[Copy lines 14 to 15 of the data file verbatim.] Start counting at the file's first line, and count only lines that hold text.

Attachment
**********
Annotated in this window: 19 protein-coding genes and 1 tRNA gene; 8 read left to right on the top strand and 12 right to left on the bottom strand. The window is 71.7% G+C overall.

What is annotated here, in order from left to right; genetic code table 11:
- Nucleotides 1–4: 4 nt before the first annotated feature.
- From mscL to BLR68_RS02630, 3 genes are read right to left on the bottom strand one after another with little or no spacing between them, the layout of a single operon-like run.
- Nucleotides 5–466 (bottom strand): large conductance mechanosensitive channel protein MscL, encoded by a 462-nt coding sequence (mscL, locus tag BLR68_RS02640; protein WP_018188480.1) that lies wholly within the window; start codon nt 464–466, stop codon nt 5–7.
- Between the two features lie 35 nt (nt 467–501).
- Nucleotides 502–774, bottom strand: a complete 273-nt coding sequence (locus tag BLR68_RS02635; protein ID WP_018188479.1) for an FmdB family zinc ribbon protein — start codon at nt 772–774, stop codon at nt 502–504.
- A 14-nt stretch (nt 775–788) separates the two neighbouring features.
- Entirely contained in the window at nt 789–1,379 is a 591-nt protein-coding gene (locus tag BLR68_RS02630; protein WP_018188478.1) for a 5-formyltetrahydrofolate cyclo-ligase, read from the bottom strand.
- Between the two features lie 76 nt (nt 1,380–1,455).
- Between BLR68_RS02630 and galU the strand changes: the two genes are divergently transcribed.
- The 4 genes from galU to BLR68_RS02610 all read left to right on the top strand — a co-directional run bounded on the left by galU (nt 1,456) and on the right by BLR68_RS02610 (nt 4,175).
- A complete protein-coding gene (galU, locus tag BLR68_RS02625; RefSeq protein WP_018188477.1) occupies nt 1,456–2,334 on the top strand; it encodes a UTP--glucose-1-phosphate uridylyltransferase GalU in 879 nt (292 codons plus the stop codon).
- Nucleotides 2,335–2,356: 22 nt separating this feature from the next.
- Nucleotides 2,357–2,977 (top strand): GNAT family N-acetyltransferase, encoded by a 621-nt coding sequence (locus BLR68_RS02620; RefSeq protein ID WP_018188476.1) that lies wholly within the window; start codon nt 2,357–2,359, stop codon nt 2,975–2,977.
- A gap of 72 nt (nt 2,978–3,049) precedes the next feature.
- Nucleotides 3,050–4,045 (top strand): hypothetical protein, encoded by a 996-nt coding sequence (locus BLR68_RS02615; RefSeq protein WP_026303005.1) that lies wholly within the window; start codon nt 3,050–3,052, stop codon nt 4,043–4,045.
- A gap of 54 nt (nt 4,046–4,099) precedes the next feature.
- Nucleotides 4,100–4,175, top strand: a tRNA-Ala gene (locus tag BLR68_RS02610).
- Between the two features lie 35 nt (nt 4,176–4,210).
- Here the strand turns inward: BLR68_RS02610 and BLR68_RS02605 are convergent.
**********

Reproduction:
- Nucleotides 2,335–2,356: 22 nt separating this feature from the next.
- Nucleotides 2,357–2,977 (top strand): GNAT family N-acetyltransferase, encoded by a 621-nt coding sequence (locus BLR68_RS02620; RefSeq protein ID WP_018188476.1) that lies wholly within the window; start codon nt 2,357–2,359, stop codon nt 2,975–2,977.